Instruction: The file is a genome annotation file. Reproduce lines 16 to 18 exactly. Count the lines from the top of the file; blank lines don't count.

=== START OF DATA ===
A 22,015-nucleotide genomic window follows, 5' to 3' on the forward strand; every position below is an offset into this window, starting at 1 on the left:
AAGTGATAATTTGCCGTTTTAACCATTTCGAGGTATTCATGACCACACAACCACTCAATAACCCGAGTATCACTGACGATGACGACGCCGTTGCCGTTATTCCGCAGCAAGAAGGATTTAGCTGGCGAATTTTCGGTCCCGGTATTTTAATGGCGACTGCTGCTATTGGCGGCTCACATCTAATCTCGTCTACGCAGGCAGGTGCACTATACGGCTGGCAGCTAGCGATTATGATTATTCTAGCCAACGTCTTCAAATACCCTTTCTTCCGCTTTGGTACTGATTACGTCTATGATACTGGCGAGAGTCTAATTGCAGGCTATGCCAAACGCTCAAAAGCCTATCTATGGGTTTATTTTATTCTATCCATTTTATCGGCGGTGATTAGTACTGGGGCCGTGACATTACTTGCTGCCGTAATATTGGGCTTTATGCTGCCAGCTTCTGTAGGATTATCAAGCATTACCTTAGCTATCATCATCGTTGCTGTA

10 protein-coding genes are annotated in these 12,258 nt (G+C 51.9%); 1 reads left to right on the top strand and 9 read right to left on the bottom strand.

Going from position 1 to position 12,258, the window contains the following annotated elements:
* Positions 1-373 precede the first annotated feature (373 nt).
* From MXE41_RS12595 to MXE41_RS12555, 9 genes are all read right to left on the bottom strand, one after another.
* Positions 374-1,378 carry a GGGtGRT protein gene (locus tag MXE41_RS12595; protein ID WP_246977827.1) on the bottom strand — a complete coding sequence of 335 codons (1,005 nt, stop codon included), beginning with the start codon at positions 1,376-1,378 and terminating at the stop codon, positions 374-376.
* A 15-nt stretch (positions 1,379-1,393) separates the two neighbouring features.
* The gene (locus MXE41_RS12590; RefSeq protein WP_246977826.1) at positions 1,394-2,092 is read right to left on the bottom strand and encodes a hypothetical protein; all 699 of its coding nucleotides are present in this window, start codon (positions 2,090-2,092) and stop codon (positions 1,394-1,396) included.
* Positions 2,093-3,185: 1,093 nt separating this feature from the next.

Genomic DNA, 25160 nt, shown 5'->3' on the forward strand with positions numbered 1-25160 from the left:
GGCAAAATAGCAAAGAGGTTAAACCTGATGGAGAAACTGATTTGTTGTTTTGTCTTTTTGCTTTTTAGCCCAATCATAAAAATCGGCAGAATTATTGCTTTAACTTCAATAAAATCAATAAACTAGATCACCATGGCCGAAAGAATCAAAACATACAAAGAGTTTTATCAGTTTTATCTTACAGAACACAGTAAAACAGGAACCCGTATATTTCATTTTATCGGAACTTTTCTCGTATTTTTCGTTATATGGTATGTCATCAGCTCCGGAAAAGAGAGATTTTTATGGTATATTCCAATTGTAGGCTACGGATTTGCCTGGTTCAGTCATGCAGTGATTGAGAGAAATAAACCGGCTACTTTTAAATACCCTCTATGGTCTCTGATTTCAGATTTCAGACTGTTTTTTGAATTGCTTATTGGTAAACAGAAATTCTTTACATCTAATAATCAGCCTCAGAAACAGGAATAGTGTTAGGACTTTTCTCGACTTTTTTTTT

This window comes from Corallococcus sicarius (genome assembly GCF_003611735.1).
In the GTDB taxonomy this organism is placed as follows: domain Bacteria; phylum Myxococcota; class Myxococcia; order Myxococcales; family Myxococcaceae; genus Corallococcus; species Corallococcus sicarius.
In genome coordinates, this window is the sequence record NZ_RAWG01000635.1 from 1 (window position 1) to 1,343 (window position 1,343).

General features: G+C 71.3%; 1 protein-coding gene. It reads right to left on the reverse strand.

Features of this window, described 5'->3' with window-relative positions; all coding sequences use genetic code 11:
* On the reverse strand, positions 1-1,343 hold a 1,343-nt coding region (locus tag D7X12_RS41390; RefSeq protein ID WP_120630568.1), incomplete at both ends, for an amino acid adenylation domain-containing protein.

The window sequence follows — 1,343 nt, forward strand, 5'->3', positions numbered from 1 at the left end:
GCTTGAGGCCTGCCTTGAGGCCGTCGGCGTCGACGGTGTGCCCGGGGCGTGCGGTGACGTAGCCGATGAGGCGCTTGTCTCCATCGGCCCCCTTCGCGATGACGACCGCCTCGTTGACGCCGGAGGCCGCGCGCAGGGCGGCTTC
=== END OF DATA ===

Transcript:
General features: G+C 71.3%; 1 protein-coding gene. It reads right to left on the reverse strand.

Features of this window, described 5'->3' with window-relative positions; all coding sequences use genetic code 11:
* On the reverse strand, positions 1-1,343 hold a 1,343-nt coding region (locus tag D7X12_RS41390; RefSeq protein ID WP_120630568.1), incomplete at both ends, for an amino acid adenylation domain-containing protein.